Column: Water in transformer
Moisture equilibrium in transformer insulation systems: Mirage or reality? Part 2
In the operating transformer water is always in transition, either moving within cellulose insulation or migrating from paper to oil and versa visa. This article discusses the moisture cloud algorithm, which reveals the value water in oil measurement has in predicting the amount of water available for drying out, determining the safety margin of the insulation dielectric strength, assessing the residual water in new units undergoing temperature rise test, and in reliably ranking transformers across the fleet in terms of water state.
Keywords: water, cellulose insulation, oil, moisture cloud algorithm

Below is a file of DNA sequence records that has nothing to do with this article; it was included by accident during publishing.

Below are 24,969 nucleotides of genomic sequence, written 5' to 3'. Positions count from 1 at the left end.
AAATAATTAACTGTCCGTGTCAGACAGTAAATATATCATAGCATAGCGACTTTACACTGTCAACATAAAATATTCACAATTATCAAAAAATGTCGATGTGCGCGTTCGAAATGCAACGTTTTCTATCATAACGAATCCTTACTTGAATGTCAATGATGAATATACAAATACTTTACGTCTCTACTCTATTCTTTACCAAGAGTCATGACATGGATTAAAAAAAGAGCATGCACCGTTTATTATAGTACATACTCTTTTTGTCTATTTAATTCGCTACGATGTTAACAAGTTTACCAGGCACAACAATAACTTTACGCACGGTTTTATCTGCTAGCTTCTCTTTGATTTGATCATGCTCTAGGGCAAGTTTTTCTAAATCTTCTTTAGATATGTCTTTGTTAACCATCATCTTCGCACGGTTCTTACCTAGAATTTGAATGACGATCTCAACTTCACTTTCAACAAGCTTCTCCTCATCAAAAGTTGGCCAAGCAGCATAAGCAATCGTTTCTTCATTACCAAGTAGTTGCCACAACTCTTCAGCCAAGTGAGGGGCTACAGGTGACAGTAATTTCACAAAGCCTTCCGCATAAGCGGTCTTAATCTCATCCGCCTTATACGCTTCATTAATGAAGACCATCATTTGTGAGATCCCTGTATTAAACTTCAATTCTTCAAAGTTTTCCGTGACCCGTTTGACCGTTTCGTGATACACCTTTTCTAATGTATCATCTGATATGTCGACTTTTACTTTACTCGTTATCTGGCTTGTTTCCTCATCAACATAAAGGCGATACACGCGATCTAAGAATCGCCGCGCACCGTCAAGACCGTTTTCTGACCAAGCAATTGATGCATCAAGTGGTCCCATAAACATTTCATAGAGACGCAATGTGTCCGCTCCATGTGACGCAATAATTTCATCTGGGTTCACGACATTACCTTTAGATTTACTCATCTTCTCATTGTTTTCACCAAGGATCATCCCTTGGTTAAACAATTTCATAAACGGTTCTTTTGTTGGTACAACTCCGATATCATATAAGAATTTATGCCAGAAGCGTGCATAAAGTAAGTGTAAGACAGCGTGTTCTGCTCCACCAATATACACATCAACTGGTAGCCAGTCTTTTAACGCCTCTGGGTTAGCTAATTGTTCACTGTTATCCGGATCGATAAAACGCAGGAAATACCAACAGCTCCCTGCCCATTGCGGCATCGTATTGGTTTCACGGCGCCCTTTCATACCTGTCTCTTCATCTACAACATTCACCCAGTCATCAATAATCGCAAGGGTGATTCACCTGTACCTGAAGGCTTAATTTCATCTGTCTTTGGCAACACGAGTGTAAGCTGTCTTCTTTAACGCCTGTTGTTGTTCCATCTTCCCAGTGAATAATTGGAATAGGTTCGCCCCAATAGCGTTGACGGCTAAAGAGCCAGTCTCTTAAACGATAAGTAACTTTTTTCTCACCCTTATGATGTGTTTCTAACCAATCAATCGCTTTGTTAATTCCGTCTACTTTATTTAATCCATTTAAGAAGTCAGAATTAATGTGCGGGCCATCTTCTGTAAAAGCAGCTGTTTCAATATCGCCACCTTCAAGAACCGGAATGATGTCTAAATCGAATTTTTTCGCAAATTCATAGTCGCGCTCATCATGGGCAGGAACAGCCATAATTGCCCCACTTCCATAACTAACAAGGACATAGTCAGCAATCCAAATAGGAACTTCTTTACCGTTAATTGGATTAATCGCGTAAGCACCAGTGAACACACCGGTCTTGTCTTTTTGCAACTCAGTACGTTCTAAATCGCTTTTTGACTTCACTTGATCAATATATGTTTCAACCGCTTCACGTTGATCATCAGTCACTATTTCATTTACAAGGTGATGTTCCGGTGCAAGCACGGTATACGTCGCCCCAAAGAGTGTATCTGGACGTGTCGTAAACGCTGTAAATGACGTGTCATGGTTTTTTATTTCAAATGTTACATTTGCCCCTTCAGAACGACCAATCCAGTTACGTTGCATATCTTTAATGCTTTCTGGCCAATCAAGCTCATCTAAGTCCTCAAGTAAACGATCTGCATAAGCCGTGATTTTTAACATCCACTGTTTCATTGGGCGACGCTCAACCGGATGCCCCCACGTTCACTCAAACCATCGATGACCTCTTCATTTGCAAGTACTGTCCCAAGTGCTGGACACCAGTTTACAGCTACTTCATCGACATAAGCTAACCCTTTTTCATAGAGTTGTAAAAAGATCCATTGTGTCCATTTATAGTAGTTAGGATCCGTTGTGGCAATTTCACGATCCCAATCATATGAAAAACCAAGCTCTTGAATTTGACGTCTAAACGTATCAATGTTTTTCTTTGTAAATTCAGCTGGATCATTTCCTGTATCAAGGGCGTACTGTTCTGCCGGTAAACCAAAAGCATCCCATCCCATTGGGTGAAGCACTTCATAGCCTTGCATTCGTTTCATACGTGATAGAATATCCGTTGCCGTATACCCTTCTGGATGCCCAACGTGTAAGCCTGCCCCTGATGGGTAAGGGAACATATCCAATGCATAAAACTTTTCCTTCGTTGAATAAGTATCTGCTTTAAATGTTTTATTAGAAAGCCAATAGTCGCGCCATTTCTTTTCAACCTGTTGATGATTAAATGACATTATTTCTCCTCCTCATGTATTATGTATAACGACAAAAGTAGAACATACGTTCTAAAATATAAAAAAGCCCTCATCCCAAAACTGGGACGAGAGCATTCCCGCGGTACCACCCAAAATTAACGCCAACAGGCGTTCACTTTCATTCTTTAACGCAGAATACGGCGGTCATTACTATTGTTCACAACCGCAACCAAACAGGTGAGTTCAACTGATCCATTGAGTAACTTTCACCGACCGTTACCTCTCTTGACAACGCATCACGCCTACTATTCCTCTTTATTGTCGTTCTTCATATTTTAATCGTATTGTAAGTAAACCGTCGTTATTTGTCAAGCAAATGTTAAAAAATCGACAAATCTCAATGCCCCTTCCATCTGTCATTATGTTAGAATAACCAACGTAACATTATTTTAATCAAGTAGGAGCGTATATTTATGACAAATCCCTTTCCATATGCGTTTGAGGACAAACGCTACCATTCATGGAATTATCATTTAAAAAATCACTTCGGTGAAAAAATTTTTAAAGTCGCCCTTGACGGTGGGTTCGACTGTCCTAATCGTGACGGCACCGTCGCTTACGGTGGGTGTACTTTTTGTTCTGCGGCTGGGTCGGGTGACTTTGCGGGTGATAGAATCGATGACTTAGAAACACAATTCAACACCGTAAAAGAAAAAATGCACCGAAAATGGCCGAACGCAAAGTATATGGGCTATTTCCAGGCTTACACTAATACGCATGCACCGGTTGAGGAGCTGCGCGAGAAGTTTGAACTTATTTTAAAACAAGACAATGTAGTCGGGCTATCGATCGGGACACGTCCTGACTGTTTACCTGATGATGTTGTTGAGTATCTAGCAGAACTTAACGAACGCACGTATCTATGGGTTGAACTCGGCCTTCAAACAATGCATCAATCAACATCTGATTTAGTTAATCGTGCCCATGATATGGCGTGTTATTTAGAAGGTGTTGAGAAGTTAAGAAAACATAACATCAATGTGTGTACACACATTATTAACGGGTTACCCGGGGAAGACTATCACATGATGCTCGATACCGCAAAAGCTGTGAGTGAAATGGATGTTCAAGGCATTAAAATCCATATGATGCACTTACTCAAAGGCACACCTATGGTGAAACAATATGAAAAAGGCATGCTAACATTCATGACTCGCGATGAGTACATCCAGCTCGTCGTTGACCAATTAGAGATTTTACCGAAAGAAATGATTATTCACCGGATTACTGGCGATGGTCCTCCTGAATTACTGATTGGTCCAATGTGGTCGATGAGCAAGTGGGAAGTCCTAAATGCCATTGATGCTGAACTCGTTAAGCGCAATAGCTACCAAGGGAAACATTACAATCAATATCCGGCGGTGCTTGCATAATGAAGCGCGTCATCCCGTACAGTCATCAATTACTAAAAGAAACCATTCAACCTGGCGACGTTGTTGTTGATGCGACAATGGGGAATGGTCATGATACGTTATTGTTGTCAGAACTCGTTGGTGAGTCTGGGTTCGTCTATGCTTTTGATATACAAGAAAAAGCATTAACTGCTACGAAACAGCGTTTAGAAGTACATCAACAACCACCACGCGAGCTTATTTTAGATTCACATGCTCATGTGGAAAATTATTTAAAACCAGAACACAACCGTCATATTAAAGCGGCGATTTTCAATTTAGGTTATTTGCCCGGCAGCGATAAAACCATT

In Part 1 of the article titled “Moisture equilibrium in transformer insulation systems: Mirage or reality? Part 1” we discussed theoretical and historical background of moisture equilibrium in transformer oil/paper insulation complex. In Part 1, we reinforced that the main use case for water equilibrium had been a determination of water content of solid insulation derived from the measurement of water parameters in the surrounding environment, such as insulation liquid or air. We pointed out that despite a very sound theoretical foundation and support from chemical thermodynamics, it is almost impossible to make an accurate assessment of water content in solid insulation due to lack of conditions for the water equilibrium to exist. An error exceeding 100 % can easily be made if we do not follow many precautions expressed in various publications on the topic. To overcome many pitfalls of incorrect use of equilibrium theory, we introduced a method called “moisture cloud algorithm”, which allows estimation of moisture in solid insulation with reasonable accuracy. One of the key advantages of the cloud algorithm over all other methods is an ability to predict a range of water content values as opposed to just one single estimate. In addition, this method goes beyond just an assessment of water in solid insulation, it offers a way to estimate various risks associated with presence of moisture in transformers. In order to understand why and how the cloud algorithm can estimate a possible range of water distributed across the insulating parts, we need to explain a mechanism of moisture adsorption to cellulose surfaces in a transformer.